When 44-year-old Malik Faisal Akram traveled internationally from the United Kingdom to New York, then made his way down to Texas to carry out a threatening hostage situation that remained ongoing for nearly 11 hours prior to his death, it gained worldwide attention, bringing up questions of how the British national was able to cross borders effortlessly, obtain a weapon and carry out what’s being investigated as a terrorist attack.
With many unknowns and moving parts, including Akram’s movements in Texas for over two weeks, the investigation remains ongoing. Here’s what we know so far.
What did Akram do in the weeks leading up to the hostage situation?
Akram arrived at JFK International Airport on Dec. 29. That same day, the 44-year-old British national purchased a cell phone with a New York area code and made numerous calls to another phone number from the area, the New York Post reported.
The New York-based newspaper also reported that Akram called family members back home, requesting money and telling them he was traveling to Texas to get married. Two days later, he boarded a flight to Texas.
On Jan. 2 he stayed at OurCalling Resource Center in Dallas on South Cesar Chavez Boulevard and told people that he had been sleeping on the streets. Patrick Palmer, chief advancement officer at OurCalling, said they traced back Akram’s stay in the resource center’s records after learning he had also stayed at Union Gospel Mission in Dallas for a few days later in the month.
Akram showed up at OurCalling a little after 10 p.m. and was dropped off by a heavy-set man in a gray hoodie who wore a beanie, Palmer said. Akram left the next day.
CNN reported that Akram stayed at the Union Gospel Mission Dallas for three days, the week prior to the hostage situation, checking in on Jan. 6, before checking out and checking back in multiple times throughout the week. He officially checked out on Jan. 13.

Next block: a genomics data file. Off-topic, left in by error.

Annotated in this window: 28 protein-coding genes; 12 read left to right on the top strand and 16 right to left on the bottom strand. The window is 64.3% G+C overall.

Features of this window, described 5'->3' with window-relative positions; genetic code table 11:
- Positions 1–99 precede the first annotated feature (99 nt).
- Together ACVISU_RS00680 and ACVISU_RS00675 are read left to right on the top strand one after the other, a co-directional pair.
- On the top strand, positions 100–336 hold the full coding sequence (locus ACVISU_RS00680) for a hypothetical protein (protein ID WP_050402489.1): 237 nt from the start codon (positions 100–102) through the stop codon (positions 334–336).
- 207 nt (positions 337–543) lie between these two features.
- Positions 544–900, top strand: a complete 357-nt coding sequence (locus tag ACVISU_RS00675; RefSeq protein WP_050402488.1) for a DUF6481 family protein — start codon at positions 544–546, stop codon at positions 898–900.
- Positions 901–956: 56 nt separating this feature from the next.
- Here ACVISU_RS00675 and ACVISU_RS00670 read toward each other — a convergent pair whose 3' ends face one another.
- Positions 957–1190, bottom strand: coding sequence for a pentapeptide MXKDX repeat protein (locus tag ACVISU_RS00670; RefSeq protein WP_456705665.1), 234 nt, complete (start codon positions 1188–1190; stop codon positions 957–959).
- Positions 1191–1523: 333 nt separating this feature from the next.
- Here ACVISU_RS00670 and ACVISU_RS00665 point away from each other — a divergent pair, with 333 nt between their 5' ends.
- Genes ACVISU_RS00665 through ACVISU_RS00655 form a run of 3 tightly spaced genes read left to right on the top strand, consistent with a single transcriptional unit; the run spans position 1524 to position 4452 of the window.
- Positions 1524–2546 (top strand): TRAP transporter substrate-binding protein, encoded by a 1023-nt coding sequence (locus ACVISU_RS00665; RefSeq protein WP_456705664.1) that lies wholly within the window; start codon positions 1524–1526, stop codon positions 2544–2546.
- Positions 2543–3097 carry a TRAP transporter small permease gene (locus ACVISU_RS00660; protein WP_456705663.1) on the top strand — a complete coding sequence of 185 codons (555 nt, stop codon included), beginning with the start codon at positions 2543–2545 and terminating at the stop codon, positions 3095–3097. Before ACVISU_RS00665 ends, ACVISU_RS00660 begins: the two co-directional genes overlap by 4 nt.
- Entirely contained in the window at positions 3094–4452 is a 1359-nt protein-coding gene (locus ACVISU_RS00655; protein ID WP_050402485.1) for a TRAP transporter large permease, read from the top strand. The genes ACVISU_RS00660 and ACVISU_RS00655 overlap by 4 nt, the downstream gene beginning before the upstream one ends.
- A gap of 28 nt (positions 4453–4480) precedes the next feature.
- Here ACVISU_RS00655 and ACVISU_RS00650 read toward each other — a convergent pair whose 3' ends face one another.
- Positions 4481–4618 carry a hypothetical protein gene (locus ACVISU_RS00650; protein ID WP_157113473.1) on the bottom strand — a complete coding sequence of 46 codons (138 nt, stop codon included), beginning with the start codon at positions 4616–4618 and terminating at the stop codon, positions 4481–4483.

“We were a way station for him. He had a plan. He was very quiet. He was in and out,” Union Gospel CEO Bruce Butler told CNN.
“Butler couldn’t gather much about Akram’s personality and said there was not anything obvious or revealing regarding Akram’s personal religious beliefs,” CNN reported.
It’s unknown how Akram later traveled to Colleyville, and whether he stayed in any shelters in Tarrant County. Officials in Tarrant County said even if Akram had stayed at their shelters, they couldn’t share additional information because of confidentiality.
Hostage-taker got ‘agitated’ in visit to Islamic Center of Irving
CBS reported Tuesday night that Akram was in Irving just days before the hostage situation and had an “uncomfortable encounter” with the Islamic Center of Irving.
“He came in and he did his prayers and then asked if he could spend the night in the mosque,” said Khalid Hamideh, a spokesperson for the center, to CBS. He added that Akram became angry when he wasn’t able to spend the night.
“He got a little agitated saying, ‘You’re not helping out a fellow brother in the faith’ and all that stuff,” Hamideh told the TV station. “When he did get agitated he was shown the door and left.” CBS reported that Akram spent at least one night in a nearby motel.
Little is known about the rest of Akram’s movements in DFW.
Where did he get a weapon?
It’s still uncertain exactly Akram obtained a firearm, though President Joe Biden in a news conference Sunday said officials believe that the 44-year-old “got the weapons on the street. He purchased them when he landed.”
Law enforcement investigators told the Washington Post that they believe Akram bought a handgun on the street at some point after he arrived in Texas.
“Authorities have traced that pistol to a last recorded purchase in 2020, but it isn’t immediately clear how the gun from that transaction later ended up in Akram’s hands, according to law enforcement officials,” the Post reported.